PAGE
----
I wrote a simple NXT-G program to read the sensor and display the RAW value. Notice that the Touch Sensor actually reads the resistance between the wires. So we are just replacing the Touch Sensor with a potentiometer. We will use the raw number output of the Touch Sensor Block, which is represented by the 1010 0101 symbol. We then need to convert it to text so it can be displayed on the NXT LCD panel.
When I try my potentiometer, I find that the RAW value goes from 0 to 95, pretty close to my predicted range of 0 to 93. So it works! Not bad considering I guessed that the potentiometer sweeps through and angle of .
Determining the Angle of the Potentiometer
Now, let’s convert this RAW value to an angle.
In Extreme NXT, the authors worry about the fact that the resulting relationship is nonlinear with respect to the RAW value. As far as I can see, this isn’t a problem. We simply solve (4) above for the angle in terms of RAW. We can output the angle if we wish, but here I’ll take it a step further and demonstrate the resulting equation by controlling a motor so that it maintains an angle equal to the angle through which I have rotated the potentiometer.
I will leave out the algebra. Try it yourself. Solve (4) for angle A:
for my potentiometer, this is simply
which is easy to code in NXT-G.
You can download my code here: Potentio-03.rbt
The motor control is a bit crude, but it works well enough for the demonstration.
Check out the YouTube video to see it in action!
An article at NXTasy.org highlights a three-wheeled robot that moves in one dimension and detects signals from an external beacon that emits ultrasonic bursts. The robot relies on a microcontroller that runs a Kalman filter to perform and maintain spatial localization. The NXT software is implemented using the LabVIEW NXT toolkit
The NXT cable has six wires. Below I list a table with the wires and their colors:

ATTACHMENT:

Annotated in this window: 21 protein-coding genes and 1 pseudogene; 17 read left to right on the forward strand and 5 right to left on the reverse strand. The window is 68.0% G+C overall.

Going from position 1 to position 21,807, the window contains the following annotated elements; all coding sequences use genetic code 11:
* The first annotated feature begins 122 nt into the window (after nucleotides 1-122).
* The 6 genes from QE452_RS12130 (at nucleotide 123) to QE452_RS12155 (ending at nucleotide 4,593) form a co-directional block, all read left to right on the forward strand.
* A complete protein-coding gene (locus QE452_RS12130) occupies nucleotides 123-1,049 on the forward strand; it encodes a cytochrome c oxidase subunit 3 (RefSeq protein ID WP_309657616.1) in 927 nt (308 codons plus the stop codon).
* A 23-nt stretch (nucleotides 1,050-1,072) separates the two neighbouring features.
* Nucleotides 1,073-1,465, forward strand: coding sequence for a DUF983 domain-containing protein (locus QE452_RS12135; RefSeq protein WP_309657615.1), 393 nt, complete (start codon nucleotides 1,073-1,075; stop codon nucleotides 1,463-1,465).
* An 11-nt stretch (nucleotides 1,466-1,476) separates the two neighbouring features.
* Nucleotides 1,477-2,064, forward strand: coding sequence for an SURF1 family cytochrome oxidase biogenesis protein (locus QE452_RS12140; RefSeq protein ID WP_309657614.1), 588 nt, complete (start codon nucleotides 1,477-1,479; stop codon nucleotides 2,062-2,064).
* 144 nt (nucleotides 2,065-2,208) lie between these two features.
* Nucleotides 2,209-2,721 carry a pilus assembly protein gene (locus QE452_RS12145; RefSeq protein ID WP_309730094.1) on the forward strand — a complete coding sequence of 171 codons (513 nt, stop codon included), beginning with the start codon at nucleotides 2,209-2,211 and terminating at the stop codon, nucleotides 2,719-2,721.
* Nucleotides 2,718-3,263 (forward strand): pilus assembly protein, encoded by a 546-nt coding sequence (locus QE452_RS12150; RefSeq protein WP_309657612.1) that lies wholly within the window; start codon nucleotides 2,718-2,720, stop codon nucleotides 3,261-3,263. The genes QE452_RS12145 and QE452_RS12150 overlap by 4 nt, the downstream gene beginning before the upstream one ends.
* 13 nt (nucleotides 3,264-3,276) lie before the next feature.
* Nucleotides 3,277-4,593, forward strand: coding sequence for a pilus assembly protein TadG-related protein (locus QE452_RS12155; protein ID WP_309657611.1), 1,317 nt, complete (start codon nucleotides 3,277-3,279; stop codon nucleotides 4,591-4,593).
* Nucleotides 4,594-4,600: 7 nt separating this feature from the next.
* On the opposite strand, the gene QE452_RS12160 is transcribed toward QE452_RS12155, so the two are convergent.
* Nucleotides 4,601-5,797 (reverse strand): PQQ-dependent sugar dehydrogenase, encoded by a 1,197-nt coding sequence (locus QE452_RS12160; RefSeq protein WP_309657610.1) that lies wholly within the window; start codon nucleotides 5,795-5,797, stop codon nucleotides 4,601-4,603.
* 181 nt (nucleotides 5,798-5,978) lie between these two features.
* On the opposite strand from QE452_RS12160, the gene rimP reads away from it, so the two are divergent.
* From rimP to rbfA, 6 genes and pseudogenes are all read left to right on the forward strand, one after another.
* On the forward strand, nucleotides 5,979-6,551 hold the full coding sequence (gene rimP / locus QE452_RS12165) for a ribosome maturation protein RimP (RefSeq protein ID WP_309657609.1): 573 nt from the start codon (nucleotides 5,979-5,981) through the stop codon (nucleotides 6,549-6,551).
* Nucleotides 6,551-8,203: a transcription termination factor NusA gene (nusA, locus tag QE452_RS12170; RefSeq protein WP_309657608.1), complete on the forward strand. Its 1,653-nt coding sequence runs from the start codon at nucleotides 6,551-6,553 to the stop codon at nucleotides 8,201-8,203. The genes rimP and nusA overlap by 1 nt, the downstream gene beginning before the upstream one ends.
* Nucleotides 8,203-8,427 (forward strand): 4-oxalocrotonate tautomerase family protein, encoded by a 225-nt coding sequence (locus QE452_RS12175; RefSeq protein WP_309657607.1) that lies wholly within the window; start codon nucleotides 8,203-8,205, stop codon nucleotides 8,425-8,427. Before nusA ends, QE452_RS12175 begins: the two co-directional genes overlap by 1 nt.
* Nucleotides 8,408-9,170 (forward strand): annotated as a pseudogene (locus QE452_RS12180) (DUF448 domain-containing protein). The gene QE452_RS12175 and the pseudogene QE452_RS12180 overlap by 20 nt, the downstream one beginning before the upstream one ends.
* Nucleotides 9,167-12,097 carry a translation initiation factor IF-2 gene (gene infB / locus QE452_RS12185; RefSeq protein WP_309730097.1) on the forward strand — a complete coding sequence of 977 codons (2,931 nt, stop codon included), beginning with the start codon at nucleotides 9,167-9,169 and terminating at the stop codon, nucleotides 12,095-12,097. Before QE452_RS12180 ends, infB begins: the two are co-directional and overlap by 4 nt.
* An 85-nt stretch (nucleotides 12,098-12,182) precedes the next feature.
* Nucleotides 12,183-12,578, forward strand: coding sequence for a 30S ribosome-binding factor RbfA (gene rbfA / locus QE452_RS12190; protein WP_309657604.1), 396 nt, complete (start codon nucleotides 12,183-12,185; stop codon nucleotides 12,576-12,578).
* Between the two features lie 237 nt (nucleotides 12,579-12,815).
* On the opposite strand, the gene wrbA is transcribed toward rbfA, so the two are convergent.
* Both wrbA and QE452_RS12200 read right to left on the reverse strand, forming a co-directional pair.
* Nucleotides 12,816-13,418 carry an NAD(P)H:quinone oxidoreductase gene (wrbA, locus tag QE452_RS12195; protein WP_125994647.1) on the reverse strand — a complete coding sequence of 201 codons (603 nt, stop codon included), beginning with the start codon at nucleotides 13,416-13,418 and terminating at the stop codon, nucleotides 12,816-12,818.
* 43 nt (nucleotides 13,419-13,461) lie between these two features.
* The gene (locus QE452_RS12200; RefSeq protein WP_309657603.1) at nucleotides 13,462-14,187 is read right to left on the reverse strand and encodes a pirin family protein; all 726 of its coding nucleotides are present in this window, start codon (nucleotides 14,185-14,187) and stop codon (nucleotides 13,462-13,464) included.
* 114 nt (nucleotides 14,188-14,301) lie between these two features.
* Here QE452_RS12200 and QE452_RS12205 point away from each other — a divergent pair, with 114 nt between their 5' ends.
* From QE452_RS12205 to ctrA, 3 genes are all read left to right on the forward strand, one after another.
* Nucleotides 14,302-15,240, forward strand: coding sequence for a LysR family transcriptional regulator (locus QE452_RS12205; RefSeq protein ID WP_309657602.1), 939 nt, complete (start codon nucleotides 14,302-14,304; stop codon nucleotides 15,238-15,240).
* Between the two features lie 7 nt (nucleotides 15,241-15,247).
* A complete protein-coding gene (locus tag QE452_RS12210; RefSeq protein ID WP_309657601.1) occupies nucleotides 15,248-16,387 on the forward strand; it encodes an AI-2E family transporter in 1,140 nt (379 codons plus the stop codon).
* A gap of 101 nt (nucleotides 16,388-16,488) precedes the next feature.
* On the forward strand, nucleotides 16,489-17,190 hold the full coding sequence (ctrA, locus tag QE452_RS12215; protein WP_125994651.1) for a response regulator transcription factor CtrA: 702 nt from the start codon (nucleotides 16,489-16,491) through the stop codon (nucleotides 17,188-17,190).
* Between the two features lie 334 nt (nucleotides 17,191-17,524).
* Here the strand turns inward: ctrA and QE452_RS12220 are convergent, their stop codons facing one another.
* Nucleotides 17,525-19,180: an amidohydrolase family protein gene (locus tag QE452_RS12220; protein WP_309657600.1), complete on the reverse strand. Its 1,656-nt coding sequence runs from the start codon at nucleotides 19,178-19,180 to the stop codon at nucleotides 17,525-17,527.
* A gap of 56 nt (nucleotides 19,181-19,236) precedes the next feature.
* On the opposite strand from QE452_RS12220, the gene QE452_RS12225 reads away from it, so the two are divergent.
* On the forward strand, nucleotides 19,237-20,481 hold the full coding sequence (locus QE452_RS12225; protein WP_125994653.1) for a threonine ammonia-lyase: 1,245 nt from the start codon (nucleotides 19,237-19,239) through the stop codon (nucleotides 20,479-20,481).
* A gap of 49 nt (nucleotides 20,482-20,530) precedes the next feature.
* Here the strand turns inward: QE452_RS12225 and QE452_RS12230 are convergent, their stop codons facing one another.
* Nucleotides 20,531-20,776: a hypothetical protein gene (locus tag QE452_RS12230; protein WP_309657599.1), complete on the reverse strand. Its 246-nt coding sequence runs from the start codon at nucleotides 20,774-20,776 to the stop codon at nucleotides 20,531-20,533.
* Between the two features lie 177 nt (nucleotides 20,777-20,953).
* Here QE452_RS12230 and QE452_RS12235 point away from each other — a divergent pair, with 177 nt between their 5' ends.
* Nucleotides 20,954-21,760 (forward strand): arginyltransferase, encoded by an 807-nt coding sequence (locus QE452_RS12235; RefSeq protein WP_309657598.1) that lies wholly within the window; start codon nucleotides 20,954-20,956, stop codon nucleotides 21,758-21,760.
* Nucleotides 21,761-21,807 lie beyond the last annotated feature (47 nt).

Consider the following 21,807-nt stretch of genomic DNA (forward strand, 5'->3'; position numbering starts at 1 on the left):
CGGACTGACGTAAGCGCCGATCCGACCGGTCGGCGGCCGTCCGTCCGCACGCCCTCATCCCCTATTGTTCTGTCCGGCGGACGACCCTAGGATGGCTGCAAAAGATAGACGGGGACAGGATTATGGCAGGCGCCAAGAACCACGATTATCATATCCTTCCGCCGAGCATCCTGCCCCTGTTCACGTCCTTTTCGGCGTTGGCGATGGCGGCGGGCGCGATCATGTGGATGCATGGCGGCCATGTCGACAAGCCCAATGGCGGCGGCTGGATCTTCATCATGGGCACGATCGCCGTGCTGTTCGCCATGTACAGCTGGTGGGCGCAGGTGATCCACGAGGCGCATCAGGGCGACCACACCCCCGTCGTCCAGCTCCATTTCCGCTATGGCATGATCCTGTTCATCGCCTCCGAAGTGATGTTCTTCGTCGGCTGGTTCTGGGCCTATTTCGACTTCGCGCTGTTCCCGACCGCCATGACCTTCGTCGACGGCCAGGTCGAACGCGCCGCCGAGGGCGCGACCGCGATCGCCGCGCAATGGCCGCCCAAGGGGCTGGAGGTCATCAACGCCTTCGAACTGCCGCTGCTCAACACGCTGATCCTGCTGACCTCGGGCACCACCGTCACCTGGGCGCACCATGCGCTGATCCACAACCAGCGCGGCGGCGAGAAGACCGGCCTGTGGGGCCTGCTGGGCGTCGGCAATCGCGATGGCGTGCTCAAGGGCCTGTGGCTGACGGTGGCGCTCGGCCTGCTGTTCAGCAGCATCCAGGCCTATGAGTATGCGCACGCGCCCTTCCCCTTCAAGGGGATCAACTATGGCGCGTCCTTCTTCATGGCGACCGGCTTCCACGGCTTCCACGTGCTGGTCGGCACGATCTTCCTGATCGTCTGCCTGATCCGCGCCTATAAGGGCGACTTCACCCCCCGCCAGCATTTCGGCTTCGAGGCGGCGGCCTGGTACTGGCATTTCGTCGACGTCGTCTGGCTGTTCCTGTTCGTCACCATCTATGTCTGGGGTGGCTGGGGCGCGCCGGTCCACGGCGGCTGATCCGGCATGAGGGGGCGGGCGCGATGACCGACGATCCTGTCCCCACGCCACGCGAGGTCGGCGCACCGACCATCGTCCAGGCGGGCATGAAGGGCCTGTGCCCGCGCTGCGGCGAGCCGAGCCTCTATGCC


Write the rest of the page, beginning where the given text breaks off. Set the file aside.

The WHITE and BLACK wires (Motor 1 and Motor 2) deliver power to the motor.
If standard batteries are used, the potential difference will be 9 volts, otherwise the NiMH rechargeable batteries provide 7.2 volts. If the white wire is positive and black is negative, the motor will turn one way. If you reverse the polarity, the motor will turn the other way.
The RED wire is connected to the ground (GND). Note that in the sensors, RED and BLACK are connected to one another. This is not the case in the motors.
The GREEN wire is connected to the +4.3 NXT power supply.
As shown in the figure from Wikipedia above, (http://en.wikipedia.org/wiki/Quadrature_encoder) the wires return square wave pulses that are 90 degrees out of phase. If the rising pulse on TACH00 leads the rising pulse of TACH01 by 90 degrees, then the motor is going forward. If it instead lags by 90 degrees, the motor is rotating backwards. One complete square wave cycle corresponds to 2 degrees of rotation. In the diagram above, if TACH00 refers to A and TACH01 refers to B, we can see that the motor is going backwards as TACH00 is lagging TACH 01.
By measuring the frequency of the square wave oscillation, one can compute the rotational velocity. Since one cycle corresponds to 2 degrees of rotation, one cycle per second (1 Hz) corresponds to 2 degrees/sec. If you record a frequency of X Hz, then the rotation rate is 2X cycles/sec.
Note also that by tracking both square waves, you can identify quarter cycles, which gives you a resolution of 1/4 of 2 degrees, which is 0.5 degrees.
The motor speed is controlled by pulse-width modulation (pwm), which works by driving the motor with a variable duty cycle square wave. This effectively turns the motor on and off, fast. The longer it is on, the more torque it will generate and the faster it will go.
These details and more can be found in the excellent book: Extreme: NXT with a sneak peak here.
I am getting interested in more general robotics projects, but will still be relying on LEGOs for their construction. The LEGO brick is a bit too limited with its specialized programming languages and limited sensor and motor ports.
So for those interested in some LEGO electronics hacking, here is a list of supplies that will get you up and running fast for about $275… just a but more than the cost of a single Mindstorms kit. Plus you’ll now get to learn electronics!
We are working on interfacing the LEGO sensors and motors to a compact lightweight computer for more sophisticated control. Aret Carlsen brings us a video demonstrating how one can hack into the NXT Light Sensor: